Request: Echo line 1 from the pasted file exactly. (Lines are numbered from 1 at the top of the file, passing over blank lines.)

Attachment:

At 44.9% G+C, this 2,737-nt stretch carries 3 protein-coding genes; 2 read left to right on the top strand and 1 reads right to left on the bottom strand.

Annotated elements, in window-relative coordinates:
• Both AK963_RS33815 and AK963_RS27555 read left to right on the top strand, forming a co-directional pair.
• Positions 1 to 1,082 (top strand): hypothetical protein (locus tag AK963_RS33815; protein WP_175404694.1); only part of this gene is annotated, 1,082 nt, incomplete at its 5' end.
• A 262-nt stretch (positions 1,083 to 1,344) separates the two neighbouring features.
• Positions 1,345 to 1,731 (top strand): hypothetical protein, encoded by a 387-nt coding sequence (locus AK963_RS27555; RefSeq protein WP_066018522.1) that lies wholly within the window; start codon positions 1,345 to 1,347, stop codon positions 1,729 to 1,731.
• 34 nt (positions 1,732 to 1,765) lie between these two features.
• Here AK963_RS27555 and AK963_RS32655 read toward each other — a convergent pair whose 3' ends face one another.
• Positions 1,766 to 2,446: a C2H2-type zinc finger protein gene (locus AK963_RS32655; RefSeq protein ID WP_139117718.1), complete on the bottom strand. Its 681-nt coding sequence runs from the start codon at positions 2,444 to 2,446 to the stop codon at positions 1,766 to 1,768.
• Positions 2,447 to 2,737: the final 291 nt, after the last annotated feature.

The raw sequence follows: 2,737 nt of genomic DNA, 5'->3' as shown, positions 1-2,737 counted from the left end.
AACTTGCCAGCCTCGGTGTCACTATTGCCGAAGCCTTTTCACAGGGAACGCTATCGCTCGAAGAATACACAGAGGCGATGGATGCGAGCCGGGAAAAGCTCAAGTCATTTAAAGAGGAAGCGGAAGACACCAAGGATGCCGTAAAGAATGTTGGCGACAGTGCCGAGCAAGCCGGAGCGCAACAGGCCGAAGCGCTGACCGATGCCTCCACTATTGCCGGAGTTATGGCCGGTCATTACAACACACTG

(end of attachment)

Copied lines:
At 44.9% G+C, this 2,737-nt stretch carries 3 protein-coding genes; 2 read left to right on the top strand and 1 reads right to left on the bottom strand.